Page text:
What is the Tank Setup for Pajama Cardinalfish?
While some say pajama cardinalfish do not require a separate breeding tank, my suggestion is you must still keep it in a separate breeding tank. This will prevent the fish from getting stressed by other species.
Ensure it’s spacious enough to accommodate 4 to 6 fish. Maintain pH 6-8 and other water parameters must stay the same as the main tank.
Provide ample hiding places using plants, corals, live rock, and decorations to reduce stress and encourage breeding behavior.
How to Choose and Prepare the Breeding Group for Pajama Cardinalfish?
Choose the brightest and healthiest specimens of the lot. Feed them enough high-quality carnivorous feed for a few months to condition them to spawn.
To enhance breeding success, provide your fish with a varied diet, including live adult brine shrimp, frozen mysis shrimp, squid, and clam. This balanced nutrition boosts their fertility, leading to a higher number of healthy hatching larvae.
What is the Spawning Behavior of Pajama Cardinalfish?
Pajama cardinals are paternal mouthbrooders; the male carries the fertilized eggs in his mouth. The fish spawns during the evening hours, making it hard to spot the mating.
They exhibit aggression during spawning. The male protects the female during egg transfer, and the female guards the male afterward.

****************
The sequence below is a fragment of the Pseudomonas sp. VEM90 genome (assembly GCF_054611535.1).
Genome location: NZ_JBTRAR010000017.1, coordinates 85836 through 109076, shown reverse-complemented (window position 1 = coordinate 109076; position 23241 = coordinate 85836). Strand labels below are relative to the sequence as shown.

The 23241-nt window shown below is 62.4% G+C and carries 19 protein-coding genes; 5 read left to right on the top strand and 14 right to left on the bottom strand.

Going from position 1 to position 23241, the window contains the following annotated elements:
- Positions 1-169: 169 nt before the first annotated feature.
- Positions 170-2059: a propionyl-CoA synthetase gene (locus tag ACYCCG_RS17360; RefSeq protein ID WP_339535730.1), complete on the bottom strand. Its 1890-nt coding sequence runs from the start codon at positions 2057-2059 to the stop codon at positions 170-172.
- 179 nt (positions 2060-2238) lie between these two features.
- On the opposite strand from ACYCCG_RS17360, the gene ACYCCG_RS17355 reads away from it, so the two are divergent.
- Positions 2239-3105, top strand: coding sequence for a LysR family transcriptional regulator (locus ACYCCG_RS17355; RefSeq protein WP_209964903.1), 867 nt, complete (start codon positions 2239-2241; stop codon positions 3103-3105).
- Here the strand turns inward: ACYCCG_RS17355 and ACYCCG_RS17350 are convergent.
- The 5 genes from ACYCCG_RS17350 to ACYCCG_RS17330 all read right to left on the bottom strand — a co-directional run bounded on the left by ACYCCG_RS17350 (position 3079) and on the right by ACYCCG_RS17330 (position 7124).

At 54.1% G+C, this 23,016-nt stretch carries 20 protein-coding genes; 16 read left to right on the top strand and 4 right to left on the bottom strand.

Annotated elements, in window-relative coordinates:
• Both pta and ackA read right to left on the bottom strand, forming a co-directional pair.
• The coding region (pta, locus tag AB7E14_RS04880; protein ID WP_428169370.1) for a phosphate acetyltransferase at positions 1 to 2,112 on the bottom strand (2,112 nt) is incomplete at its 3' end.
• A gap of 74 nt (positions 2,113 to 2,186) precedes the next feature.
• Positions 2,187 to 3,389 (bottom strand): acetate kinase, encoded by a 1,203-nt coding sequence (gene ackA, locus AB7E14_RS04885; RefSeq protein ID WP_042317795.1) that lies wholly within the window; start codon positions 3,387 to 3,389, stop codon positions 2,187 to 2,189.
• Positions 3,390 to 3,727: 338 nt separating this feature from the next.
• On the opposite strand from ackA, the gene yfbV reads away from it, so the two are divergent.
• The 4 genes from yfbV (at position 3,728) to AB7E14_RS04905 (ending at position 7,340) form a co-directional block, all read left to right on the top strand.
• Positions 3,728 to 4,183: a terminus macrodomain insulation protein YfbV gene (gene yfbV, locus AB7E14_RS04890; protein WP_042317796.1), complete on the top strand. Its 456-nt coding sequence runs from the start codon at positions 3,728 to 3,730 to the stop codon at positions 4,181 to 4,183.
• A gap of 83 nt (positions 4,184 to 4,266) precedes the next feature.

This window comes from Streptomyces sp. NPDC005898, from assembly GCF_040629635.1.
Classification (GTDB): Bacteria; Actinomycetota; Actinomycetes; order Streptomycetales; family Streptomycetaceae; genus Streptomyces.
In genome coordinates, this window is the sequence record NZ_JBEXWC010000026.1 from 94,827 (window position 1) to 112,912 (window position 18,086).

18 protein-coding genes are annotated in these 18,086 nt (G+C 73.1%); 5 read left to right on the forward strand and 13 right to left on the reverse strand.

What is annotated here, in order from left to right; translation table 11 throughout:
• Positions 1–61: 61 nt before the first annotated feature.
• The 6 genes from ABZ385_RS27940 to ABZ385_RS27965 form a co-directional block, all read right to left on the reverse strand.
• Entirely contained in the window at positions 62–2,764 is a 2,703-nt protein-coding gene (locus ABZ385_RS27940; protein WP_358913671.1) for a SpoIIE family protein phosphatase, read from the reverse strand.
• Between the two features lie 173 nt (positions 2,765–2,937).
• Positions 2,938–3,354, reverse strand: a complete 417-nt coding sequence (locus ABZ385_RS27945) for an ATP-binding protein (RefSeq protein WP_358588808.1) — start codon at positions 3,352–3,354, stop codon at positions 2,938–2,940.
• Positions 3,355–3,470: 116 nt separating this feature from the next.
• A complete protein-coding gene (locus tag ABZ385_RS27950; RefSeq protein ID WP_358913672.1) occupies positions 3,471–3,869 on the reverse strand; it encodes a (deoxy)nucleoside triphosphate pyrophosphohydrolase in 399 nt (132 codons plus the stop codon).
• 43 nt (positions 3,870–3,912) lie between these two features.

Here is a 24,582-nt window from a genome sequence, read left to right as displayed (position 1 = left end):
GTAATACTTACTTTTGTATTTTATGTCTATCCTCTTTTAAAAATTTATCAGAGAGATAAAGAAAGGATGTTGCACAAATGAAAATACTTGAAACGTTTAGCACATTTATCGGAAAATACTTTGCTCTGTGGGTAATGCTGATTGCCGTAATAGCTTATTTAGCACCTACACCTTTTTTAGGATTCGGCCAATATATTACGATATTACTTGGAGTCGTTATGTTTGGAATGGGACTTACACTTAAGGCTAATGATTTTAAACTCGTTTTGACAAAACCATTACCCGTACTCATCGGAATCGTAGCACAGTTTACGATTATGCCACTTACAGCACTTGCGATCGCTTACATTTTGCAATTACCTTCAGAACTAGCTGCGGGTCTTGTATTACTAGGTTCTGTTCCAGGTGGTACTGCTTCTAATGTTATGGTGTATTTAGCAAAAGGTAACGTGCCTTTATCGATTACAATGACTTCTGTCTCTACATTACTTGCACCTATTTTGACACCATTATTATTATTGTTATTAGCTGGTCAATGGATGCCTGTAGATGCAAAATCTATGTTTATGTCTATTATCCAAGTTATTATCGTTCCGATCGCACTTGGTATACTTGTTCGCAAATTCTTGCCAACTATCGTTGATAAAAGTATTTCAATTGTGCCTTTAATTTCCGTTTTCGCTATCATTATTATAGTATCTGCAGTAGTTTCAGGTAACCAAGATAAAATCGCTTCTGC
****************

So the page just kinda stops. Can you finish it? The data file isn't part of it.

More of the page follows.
What is the Incubation Period for Pajama Cardinalfish eggs?
During the incubation period, the male stops accepting food. He occasionally adjusts his jaw position during the incubation period. Eggs occasionally slip out but are expertly gathered back by the male.
Larvae hatch between day seven and eight, swimming out of the male’s mouth. Fry are free-swimming immediately after hatching. They are about 3mm long and are released around the sea urchin spines.
When to separate Pajama Cardinalfish fry from the parents?
Separate the parent fish and the fry soon after their birth. Once started, spawning occurs every two to three weeks during the breeding season.
So, if you want to breed the group more, rehouse the fry in a different tank. Otherwise, move the parent group to the main tank and raise the fry in the breeding tank.